This weekend will mark the birthday of celebrated author Elwyn Brooks White, otherwise known as E.B. White to the public and “Andy” to his close friends. White was born on July 11, 1899, in Mount Vernon, NY. In 1921, he graduated from Cornell University, where he earned his BA. He earned the nickname “Andy” while at Cornell. A few years later, he joined the staff of The New Yorker, which was still in its fledgling stage. His bylines also appeared in Harper’s Magazine.
White wrote over 20 books of prose and poetry, including Charlotte’s Web, Stuart Little, and The Trumpet of the Swan. He edited and updated several editions of William Strunk Jr.’s The Elements of Style and co-wrote Is Sex Necessary? Or, Why You Feel the Way You Do with James Thurber.
His work earned quite the stack of awards and critical acclaim. In 1963, White received the Presidential Medal for Freedom, along with 31 other Americans. In 1970, his third work of children’s literature, The Trumpet of the Swan, was recognized by The International Board on Books for Young People as an outstanding example of literature with international importance. He was later awarded the 1971 National Medal for Literature. In 1973, Trumpet received the Sequoyah Award (Oklahoma) and the William Allen White Award (Kansas). White was elected to the American Academy of Arts and Letters in 1973.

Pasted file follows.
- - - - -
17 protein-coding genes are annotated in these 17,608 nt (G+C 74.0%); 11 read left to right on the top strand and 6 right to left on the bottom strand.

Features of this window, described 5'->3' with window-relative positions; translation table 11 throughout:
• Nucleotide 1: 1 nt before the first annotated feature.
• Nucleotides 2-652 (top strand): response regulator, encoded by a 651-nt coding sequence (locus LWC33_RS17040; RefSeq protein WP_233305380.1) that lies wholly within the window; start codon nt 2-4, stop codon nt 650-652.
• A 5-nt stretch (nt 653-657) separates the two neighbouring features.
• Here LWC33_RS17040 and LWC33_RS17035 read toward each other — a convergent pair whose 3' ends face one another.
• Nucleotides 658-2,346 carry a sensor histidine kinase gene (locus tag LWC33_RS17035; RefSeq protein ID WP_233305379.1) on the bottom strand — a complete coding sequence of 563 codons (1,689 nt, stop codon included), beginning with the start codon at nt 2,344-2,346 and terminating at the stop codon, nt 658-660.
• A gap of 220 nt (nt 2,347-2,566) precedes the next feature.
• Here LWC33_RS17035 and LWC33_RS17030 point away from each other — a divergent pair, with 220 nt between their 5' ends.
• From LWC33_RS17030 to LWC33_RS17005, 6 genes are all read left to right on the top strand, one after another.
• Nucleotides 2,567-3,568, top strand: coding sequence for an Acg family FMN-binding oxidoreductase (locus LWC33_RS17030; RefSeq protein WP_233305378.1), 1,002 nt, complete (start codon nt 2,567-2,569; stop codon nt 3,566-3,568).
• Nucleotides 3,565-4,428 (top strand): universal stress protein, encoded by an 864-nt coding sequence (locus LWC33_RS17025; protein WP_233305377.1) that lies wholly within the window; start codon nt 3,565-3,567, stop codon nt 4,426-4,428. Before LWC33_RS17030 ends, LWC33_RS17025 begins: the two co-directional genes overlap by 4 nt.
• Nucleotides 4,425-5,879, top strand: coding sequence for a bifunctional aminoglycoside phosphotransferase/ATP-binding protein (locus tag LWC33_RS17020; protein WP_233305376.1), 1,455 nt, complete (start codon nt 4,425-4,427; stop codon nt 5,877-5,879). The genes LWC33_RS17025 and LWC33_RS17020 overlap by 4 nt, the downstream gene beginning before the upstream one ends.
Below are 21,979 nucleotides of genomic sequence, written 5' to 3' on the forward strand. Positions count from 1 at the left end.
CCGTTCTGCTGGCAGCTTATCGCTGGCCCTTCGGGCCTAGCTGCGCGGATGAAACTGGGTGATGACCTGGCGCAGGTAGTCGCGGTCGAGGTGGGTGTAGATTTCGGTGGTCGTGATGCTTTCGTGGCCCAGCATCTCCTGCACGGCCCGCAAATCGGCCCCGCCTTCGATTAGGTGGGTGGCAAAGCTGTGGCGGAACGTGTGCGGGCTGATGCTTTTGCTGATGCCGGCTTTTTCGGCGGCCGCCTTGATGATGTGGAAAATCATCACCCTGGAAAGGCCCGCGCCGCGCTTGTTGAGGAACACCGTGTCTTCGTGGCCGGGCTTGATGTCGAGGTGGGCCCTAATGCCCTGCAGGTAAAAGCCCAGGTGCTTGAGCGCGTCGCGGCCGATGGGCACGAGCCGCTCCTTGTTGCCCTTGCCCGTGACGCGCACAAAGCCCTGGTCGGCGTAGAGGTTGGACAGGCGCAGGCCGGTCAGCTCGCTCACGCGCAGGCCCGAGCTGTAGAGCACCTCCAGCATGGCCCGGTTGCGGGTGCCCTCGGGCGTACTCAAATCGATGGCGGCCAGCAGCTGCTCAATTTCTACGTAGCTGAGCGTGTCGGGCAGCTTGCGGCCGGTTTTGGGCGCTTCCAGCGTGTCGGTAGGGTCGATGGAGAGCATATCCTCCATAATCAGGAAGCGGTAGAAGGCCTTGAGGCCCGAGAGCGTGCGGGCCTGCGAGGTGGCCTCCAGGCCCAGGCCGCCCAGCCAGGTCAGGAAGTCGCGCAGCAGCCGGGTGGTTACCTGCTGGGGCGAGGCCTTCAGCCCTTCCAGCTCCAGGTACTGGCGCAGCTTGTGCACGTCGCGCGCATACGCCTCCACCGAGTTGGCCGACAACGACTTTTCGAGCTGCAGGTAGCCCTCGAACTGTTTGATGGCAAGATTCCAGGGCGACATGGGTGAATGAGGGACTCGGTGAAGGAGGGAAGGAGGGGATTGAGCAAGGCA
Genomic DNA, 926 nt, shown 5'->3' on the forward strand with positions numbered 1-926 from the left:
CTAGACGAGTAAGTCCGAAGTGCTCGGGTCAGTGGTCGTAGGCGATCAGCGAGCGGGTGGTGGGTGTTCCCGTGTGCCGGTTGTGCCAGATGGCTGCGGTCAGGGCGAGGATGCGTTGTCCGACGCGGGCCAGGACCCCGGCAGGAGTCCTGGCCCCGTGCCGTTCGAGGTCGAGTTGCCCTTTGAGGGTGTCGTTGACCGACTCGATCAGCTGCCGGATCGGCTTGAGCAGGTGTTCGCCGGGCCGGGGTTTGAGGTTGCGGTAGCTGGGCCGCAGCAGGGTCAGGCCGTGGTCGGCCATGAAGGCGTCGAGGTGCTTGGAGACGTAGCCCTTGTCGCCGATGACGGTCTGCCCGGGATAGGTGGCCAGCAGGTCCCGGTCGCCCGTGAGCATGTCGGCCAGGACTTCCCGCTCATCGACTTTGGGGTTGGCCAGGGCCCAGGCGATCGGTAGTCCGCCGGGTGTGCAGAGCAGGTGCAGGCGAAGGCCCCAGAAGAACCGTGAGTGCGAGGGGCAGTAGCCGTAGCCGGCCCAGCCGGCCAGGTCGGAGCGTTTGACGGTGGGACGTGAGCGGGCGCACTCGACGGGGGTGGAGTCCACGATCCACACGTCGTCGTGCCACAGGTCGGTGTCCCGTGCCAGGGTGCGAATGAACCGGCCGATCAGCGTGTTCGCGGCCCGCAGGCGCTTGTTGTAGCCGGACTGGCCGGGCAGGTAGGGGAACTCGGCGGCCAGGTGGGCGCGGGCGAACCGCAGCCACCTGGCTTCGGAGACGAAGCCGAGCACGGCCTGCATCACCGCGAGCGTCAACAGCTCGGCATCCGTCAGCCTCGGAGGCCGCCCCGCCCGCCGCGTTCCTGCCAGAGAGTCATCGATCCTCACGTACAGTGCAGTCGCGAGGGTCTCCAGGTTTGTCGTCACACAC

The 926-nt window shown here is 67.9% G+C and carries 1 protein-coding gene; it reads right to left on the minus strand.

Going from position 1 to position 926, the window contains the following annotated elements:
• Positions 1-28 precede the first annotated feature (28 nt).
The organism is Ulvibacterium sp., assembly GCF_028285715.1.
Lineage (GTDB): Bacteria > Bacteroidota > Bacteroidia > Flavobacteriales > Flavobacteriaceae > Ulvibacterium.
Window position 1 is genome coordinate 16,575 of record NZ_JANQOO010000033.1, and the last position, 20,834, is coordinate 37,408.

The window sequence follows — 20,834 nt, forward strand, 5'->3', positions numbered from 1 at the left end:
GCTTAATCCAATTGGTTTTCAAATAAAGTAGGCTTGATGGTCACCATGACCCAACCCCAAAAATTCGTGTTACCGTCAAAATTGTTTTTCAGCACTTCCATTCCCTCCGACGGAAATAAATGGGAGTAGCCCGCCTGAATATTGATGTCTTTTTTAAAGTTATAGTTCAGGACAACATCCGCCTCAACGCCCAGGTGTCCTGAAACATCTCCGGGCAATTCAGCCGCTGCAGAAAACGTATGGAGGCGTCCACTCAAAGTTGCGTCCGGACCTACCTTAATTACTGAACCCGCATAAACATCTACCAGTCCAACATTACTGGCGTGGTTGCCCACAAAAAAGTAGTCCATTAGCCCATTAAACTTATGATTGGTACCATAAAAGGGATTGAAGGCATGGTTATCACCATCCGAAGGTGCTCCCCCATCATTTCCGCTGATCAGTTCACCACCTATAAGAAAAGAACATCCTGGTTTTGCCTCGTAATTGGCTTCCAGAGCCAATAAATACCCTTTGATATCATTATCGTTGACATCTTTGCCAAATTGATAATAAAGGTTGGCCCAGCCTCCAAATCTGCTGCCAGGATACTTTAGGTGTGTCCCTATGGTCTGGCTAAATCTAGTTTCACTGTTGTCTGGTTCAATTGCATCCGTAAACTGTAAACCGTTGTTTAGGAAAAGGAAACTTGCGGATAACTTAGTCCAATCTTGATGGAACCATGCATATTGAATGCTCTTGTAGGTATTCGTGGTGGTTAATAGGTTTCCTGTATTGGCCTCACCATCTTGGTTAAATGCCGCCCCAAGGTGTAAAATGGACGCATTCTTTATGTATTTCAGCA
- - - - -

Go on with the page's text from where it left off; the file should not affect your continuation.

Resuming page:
White’s love of animals is just as well known as his storied career. He once said, “Animals are a weakness for me.” So, it’s no surprise that his devotion to our furry friends would find its way into his writing. In 1932, he published a witty, heartfelt obituary in The New Yorker for his dog Daisy, who died after being hit by a Yellow Cab in front of a florist’s shop on University’s Place. In the short essay, White deftly navigates humor and an earnest sense of loss: “Persons who knew her only slightly regarded her as an opinionated little bitch, and said so; but she had a small circle of friends who saw through her, cost what it did.”
White died of Alzheimer’s disease on October 1, 1985.
Read Daisy’s obituary in full below (and maybe grab some tissues, for the very sensitive empaths and dog parents).